|Course||Main course, appetizer|
|Place of origin||Perú (see text).|
|Serving temperature||Cold; cooked or raw (marinated)|
|Main ingredients||Fish, lime, lemon, onion, chili pepper|
|Cookbook: Ceviche Media: Ceviche|
The dish is typically made from fresh raw fish cured in citrus juices, such as lemon or lime, and spiced with ají or chili peppers. Additional seasonings, such as chopped onions, salt, and cilantro, may also be added. Ceviche is usually accompanied by side dishes that complement its flavors, such as sweet potato, lettuce, corn, avocado or plantain. As the dish is not cooked with heat, it must be prepared fresh to minimize the risk of food poisoning.
Along with an archaeological record suggesting the consumption of a food similar to ceviche nearly 2,000 years ago, some of the historians believe the predecessor to the dish was brought to Peru by Moorish women from Granada, who accompanied the Spanish conquistadors and colonizers, and this dish eventually evolved into what now is considered ceviche. Peruvian chef Gastón Acurio further explains the dominant position that Lima held through four centuries as the capital of the Viceroyalty of Peru allowed for popular dishes such as ceviche to be brought to other Spanish colonies in the region, and in time they became a part of local cuisine by incorporating regional flavors and styles.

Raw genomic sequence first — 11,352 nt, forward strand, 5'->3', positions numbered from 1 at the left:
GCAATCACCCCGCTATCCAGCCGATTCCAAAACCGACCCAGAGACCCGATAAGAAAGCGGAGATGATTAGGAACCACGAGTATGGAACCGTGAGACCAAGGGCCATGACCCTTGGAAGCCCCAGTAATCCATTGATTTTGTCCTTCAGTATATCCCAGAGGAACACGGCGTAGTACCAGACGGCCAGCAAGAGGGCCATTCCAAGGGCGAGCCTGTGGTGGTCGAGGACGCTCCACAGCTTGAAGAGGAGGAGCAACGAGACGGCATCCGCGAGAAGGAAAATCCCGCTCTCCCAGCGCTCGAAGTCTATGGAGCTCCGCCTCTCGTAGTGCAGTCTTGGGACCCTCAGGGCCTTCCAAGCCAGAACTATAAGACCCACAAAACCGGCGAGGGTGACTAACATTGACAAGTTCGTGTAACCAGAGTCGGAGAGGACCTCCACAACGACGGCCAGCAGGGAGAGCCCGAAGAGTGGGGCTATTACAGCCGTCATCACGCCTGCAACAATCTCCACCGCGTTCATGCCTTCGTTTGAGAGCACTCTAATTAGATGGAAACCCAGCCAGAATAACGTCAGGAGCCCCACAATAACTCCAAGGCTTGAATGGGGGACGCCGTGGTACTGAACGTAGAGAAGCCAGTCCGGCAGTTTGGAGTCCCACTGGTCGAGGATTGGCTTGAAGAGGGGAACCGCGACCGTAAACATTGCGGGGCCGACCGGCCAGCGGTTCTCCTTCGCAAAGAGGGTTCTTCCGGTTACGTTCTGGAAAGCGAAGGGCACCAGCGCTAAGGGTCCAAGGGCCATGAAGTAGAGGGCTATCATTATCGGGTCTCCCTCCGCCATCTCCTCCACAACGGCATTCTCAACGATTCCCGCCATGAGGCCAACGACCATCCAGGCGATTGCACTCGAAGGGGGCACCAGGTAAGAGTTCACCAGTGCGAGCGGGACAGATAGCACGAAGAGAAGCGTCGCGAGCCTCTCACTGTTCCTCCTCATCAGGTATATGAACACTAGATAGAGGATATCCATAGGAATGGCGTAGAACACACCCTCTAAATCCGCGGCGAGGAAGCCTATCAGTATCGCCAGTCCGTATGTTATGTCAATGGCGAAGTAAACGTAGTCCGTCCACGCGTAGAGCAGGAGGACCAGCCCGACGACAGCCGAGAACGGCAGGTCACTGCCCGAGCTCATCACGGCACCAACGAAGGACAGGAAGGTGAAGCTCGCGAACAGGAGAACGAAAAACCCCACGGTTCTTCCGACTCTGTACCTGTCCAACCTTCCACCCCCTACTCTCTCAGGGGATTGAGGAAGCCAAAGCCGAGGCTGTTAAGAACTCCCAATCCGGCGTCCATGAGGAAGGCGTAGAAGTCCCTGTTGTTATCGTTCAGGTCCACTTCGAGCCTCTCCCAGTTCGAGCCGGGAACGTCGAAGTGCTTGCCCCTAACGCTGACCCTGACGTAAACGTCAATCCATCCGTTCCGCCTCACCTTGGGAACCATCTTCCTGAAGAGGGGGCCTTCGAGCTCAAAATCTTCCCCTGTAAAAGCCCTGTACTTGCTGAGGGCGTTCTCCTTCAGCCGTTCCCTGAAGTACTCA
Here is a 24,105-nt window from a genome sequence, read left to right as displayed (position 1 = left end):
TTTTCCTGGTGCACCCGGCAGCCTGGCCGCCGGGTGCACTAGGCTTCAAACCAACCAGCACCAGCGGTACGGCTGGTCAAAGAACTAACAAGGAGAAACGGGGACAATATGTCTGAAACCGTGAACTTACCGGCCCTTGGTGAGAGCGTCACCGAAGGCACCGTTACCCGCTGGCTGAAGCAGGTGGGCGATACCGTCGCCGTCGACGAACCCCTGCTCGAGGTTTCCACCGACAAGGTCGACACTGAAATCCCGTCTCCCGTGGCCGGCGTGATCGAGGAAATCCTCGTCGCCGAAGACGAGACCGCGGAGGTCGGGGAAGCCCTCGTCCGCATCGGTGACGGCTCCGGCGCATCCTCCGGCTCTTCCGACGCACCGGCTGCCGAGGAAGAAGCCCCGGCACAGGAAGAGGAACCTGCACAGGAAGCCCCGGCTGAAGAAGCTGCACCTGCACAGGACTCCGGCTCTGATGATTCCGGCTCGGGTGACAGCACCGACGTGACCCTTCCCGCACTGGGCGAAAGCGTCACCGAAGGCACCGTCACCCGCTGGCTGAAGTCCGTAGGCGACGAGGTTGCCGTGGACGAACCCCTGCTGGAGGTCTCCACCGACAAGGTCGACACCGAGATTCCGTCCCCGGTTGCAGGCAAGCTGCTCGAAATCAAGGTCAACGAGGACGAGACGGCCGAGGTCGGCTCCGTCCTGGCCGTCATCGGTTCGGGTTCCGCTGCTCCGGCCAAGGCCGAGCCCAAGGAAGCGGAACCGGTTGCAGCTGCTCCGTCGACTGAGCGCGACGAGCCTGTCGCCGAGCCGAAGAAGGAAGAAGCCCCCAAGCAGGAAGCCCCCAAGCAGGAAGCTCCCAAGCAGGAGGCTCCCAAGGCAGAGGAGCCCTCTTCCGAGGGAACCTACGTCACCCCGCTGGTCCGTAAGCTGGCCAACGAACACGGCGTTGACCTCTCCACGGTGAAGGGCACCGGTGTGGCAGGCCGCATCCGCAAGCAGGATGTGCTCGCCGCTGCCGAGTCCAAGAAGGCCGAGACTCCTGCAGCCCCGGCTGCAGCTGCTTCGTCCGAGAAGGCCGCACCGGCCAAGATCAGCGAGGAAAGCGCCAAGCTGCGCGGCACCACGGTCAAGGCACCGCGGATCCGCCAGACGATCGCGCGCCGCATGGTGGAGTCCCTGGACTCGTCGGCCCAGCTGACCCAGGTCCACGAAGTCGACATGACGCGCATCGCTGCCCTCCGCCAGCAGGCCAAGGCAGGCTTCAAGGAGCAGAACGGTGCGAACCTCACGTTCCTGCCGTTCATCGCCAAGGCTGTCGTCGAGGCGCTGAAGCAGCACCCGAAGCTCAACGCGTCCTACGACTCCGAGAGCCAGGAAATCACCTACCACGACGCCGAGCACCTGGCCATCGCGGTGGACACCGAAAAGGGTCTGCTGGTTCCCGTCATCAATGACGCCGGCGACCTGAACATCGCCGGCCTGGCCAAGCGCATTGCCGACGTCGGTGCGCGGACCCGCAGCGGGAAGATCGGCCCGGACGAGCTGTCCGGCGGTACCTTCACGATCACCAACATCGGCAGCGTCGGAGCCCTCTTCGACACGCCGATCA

Ceviche is nowadays a popular international dish prepared in a variety of ways throughout the Americas, reaching the United States in the 1980s. The greatest variety of ceviches are found in Ecuador, Colombia, Chile and Perú; but other distinctly unique styles can also be found in coastal Honduras, El Salvador, Belize, Guatemala, the United States, Mexico, Panama, and several other nations.
The origin of the name of the dish is also disputed. One hypothesis suggests the common Spanish word for the dish, cebiche, has its origin in the Latin word cibus, which translates to English as "food for men and animals." Another hypothesis, supported by the Royal Spanish Academy, is the name might derive from the Spanish-Arabic word assukkabáǧ, which itself derives from the Arabic word sakbāj (سكباج, meaning meat cooked in vinegar). It is ultimately from the unattested Middle Persian *sikbāg, from sik ("vinegar") and *bāg ("soup"), which also yielded the Persian word sekbā (سکبا, a soup made with meat and vinegar). Further hypotheses base the origin of the term on escabeche, Spanish for pickle, or it is simply a variation of the word siwichi, the traditional Quechua name for the dish.